Meetings are a fact of corporate life. They’re necessary for communication among colleagues, but can be a major time suck and waste of productivity. Allowing latecomers, meetings without focus, and a lack of clear goals can make meetings feel pretty pointless, and have a major negative impact on your company. Are you making these fatal mistakes? Read on to find the 13 worst meeting mistakes you can make, and what you can do to fix them.
- Flexible meeting start times:
Meetings are enough of a time suck; assuming that they’re kept to specific time constraints. Let them start late, and you’re wasting even more time that could be used more productively. Create a culture that encourages prompt attendance, avoiding allowing latecomers to make their tardiness a habit. Allow for a one-minute grace period, and start without latecomers. They’ll get the hint after a few meetings. Or, try Seth Godin‘s method: the latest latecomer has to contribute $10 to the coffee fund.
- Poor agenda planning:
Or, no agenda at all. Before you start a meeting, you absolutely must have a plan for where it will go. Determine the most important topics, and the ones that will require the most discussion. Place these first on the agenda, and you’ll be able to hit the most important points. Fail to do this, and you may spend too much time discussing topics of lesser significance early on in the meeting, failing to leave time for what the meeting’s really about.
- An undefined purpose:
Do you have an agenda at all? Any important items to go over that can’t wait until later? As GovExec.com points out, “It’s Monday,” is not a good reason to have a meeting. If there’s nothing pressing to go over, skip the meeting and give your staff that time back to better perform their jobs.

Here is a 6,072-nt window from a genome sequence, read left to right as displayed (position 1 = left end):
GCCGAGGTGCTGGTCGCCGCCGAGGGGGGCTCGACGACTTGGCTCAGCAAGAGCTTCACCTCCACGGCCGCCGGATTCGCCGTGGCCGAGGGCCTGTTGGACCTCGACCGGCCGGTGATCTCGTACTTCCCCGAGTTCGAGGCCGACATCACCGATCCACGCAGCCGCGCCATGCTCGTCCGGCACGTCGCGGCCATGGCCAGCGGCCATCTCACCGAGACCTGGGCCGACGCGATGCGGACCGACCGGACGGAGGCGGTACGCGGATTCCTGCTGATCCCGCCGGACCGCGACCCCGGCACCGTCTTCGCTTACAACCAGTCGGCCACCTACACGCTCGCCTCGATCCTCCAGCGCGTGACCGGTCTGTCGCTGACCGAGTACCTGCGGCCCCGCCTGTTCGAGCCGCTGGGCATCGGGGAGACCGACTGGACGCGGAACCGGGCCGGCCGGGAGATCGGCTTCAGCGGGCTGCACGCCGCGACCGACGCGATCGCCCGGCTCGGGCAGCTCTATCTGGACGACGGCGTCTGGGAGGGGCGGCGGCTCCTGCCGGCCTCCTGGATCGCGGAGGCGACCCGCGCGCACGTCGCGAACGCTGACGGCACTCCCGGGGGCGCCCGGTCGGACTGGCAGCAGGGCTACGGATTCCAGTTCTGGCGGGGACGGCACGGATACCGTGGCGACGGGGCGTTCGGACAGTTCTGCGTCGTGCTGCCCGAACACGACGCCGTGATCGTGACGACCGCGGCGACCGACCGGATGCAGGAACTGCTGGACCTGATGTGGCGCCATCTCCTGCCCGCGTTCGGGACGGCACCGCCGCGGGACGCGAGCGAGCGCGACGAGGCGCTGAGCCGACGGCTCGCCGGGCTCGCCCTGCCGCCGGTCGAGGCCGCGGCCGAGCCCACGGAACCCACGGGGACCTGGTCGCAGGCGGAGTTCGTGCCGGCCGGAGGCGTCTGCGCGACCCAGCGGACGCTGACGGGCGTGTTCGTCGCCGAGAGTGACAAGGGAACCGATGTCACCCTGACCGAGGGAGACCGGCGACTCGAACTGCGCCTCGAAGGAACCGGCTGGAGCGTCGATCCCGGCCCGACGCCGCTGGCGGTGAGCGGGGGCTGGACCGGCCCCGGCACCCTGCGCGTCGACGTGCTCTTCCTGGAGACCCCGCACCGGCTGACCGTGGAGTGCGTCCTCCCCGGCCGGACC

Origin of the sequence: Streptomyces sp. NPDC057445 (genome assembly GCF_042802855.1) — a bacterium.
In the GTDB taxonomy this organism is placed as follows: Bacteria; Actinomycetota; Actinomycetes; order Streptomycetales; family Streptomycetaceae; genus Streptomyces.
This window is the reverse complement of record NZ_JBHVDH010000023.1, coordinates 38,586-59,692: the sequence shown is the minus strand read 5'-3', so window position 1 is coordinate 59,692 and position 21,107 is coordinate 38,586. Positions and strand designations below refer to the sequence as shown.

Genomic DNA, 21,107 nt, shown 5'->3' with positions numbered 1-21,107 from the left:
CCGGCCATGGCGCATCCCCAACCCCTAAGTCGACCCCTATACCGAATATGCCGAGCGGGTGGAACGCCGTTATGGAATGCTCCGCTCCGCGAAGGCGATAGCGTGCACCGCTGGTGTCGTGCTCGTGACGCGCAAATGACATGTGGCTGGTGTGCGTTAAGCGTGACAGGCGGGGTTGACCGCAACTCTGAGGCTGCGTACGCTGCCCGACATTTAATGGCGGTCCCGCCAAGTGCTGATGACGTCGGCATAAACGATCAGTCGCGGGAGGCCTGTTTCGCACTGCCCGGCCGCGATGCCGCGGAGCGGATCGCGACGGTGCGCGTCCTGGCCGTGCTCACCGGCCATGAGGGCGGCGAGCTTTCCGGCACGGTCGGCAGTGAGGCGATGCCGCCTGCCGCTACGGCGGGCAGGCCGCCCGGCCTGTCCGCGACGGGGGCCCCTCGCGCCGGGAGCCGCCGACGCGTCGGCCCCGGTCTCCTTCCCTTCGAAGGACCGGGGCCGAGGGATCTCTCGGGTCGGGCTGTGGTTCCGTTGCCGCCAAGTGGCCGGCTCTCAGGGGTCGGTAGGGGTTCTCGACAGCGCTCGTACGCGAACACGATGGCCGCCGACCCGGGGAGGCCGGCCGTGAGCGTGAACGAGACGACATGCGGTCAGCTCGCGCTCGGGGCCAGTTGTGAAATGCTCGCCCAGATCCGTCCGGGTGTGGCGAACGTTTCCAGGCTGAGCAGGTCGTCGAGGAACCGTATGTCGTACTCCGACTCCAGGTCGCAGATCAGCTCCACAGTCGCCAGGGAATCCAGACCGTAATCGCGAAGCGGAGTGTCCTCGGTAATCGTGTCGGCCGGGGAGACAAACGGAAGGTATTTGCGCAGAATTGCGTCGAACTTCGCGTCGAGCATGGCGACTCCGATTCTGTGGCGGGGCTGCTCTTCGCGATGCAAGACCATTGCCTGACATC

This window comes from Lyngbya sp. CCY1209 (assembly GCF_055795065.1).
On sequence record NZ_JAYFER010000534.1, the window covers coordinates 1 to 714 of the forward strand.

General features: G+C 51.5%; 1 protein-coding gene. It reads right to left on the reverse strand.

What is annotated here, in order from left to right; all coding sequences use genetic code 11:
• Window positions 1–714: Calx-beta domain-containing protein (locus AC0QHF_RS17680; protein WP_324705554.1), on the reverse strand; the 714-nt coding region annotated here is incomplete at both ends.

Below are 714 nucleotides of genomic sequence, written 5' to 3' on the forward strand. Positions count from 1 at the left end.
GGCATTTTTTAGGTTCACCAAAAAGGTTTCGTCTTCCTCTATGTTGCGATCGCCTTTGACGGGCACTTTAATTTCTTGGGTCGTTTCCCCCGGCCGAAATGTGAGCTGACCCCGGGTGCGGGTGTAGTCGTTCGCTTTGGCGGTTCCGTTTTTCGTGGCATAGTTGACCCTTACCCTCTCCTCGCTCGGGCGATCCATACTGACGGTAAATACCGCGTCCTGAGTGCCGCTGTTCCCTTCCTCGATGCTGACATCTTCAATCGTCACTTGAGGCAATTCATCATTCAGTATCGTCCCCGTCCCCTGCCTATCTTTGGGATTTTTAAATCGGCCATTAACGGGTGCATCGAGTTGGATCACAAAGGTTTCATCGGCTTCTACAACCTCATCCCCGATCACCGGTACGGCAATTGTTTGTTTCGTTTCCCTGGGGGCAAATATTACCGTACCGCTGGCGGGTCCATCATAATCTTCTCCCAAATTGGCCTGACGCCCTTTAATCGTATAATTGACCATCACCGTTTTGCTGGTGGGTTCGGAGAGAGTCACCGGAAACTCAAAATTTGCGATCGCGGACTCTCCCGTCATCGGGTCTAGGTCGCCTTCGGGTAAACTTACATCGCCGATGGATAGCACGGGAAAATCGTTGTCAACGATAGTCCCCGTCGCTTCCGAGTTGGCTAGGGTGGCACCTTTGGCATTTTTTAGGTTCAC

- Overloading the schedule:
Alternatively, meetings that are packed full of information can be killers as well. Trying to fit too much information into one short meeting is a recipe for disaster and can lead to frenzied discussions and meetings that run late. Does every single attendee need to take part in every single agenda item, or are there some discussions that could be broken down into smaller groups?
- Allowing meetings to go on forever:
Show respect for your employees’ time by not allowing for meetings to on for an extended period of time. Studies show that after about an hour and a half, meeting attendees start to lose focus, so any time after that is not nearly as productive as the first 90 minutes. Plan your meetings to last for an hour and a half at the most, and let attendees know so that they’ll be able to plan the rest of their day after the meeting as well.
- Failing to prepare:
There’s nothing worse than trying to run or participate in a meeting where no one really knows what’s going on. Valuable meeting time is wasted having to go back and catch everyone up. Instead, meeting participants should be briefed, before the meeting, on what they’ll need to know ahead of time. Require preparation and tasks before the meeting, and if participants fail to meet these tasks, simply kick them out. There’s no time for people who aren’t up to speed.